Home Digital 2020 offered a perfect storm for cybercriminals and a critical tipping point for the cyber arms race

2020 offered a perfect storm for cybercriminals and a critical tipping point for the cyber arms race

by jcp

By: Probrand

Every year Probrand highlights how the cybersecurity threat is increasing, because protecting data and systems is a priority for organisations. But with cybercriminals working constantly to find and exploit any weakness in systems or people, and releasing new threats, it’s difficult to keep up-to-date so you can prioritise your cybersecurity efforts.  So, let’s take a look at what happened in 2020 and what that means for your cybersecurity priorities in 2021.

How it started

2020 began and ended with two historic events: the COVID-19 pandemic and the discovery of the SolarWinds supply-chain attack. The pandemic brought global disruption unlike anything seen in generations, fundamentally changing the way we worked, the way we shopped, and how we interacted with each other. The SolarWinds attack was revealed in December and struck the IT world at it’s very centre, triggering a series of events that would impact thousands of organisations, lifting the veil on a type of breach immune to virtually all current defences.

During this period cybercriminals scaled up their efforts to take advantage of the current conditions: the rise of remote working, cryptocurrency prices rising to record levels, a charged political climate, and threat actors weaponising cloud infrastructure and tools – all of which they used to drive the effectiveness and volume of attacks to a new high.

As usual, the attacks focussed on where they saw vulnerabilities and a high likelihood of success; remote workers unaware of the additional risks when outside the corporate network, essential and overwhelmed healthcare facilities, schools and universities trying to deliver a curriculum remotely and ensure students could stay on track.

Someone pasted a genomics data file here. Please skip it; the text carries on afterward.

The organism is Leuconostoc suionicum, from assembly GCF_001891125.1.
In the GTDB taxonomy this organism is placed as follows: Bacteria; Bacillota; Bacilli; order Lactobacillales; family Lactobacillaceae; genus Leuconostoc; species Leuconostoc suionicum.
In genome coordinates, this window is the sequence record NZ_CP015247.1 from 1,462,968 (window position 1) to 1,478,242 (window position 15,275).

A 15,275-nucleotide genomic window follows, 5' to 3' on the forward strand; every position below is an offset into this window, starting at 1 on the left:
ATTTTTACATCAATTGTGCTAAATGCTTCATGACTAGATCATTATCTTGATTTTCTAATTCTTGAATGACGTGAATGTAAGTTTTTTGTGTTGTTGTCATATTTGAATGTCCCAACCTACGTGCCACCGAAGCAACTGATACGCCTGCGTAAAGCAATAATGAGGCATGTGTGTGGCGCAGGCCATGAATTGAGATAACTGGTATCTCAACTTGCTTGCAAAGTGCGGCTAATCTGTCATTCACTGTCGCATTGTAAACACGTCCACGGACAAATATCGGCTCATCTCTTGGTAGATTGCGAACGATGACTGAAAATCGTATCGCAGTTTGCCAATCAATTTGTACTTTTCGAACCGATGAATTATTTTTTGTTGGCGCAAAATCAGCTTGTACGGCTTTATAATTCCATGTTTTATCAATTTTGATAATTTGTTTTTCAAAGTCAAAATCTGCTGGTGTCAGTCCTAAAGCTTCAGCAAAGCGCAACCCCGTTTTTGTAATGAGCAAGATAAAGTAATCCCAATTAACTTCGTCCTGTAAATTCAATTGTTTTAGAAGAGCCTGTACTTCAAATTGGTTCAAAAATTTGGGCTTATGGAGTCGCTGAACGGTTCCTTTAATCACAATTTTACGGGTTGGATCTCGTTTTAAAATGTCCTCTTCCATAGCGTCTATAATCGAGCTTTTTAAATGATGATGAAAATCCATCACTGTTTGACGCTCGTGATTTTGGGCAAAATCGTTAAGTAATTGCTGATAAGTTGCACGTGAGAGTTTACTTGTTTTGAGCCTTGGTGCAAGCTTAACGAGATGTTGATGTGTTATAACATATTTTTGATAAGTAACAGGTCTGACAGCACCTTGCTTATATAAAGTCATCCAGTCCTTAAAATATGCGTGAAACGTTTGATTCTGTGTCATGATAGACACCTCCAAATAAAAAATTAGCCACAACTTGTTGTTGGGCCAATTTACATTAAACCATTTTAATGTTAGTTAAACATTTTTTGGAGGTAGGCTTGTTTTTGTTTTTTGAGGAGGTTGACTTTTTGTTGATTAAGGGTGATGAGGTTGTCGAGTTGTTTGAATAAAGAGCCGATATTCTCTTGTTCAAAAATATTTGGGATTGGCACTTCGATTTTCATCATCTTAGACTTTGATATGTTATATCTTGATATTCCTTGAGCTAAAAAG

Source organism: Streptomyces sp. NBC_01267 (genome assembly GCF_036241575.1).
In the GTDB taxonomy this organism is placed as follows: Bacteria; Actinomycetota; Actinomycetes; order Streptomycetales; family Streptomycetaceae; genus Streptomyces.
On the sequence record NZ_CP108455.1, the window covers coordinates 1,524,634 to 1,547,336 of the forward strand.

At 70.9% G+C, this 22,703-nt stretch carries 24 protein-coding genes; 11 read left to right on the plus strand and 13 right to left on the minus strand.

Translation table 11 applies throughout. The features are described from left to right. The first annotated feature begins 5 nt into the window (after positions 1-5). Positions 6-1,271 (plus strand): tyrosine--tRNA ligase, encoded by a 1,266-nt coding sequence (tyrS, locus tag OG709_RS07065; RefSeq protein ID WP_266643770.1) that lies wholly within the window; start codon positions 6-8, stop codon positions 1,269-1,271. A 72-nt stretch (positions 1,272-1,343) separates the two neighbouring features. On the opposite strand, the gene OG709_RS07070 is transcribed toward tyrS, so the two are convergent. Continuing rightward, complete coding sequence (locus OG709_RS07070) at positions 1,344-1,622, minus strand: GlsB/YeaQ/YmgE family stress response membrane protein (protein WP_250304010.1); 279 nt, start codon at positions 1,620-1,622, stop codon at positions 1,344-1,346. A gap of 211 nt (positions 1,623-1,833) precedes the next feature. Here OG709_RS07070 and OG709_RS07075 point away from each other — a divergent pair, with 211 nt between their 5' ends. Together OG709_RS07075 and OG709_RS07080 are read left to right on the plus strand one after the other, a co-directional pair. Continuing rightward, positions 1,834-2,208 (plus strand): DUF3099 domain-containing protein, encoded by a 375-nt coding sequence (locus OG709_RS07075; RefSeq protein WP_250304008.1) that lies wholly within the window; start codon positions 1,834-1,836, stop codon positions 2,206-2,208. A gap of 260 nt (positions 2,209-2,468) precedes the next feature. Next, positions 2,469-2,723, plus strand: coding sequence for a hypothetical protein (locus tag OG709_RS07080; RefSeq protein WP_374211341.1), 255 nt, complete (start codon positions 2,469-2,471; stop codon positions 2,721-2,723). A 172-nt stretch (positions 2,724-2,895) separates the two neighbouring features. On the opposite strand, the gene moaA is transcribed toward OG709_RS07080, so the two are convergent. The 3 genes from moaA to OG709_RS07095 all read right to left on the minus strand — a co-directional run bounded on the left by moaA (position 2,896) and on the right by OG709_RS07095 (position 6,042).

SonicWall Capture Labs threat researchers tracked these developments, which are all combined into the 2021 SonicWall Cyber Threat report. Here’s a brief overview of what they discovered:

Top-level insights

  • Record levels of ransomware attacks and cryptojacking linked to record highs in the price of Bitcoin and other cryptocurrency.
  • Rapid growth in use of newer Ryuk family of ransomware that continues to gain new capabilities.
  • Sharp increase in ransomware attacks targeted at healthcare organisations.
  • The pandemic accelerated the adoption of IoT devices which increased IoT malware attacks by 66%.
  • Malicious intrusion attempts jump 112% overall — but the nature of these attacks also changed. Directory Traversal attempts jumped from 21% to 34% of total malicious attempts, while RCE attempts lost steam, falling from 21% to 16%.

What does this mean for me?

In 2019 most organisations had the majority of devices on-site within the network with security and updates handled by the IT team. But the rush to survive in 2020 prioritised remote access to systems over robust cybersecurity measures, and the sudden rush on laptop stock (and continued shortages) meant some fell back to letting users access the network via personal devices and often poorly secured Wi-Fi routers. This has created an expanding and less secure cyber attack surface, a fact that cybercriminals have been quick to take advantage of.

The majority of these attacks follow similar patterns and there are some simple tactics you can undertake like enabling multi-factor authentication and ensuring you have the appropriate firewall for your circumstances which will reduce your risk and protect your people, data and reputation.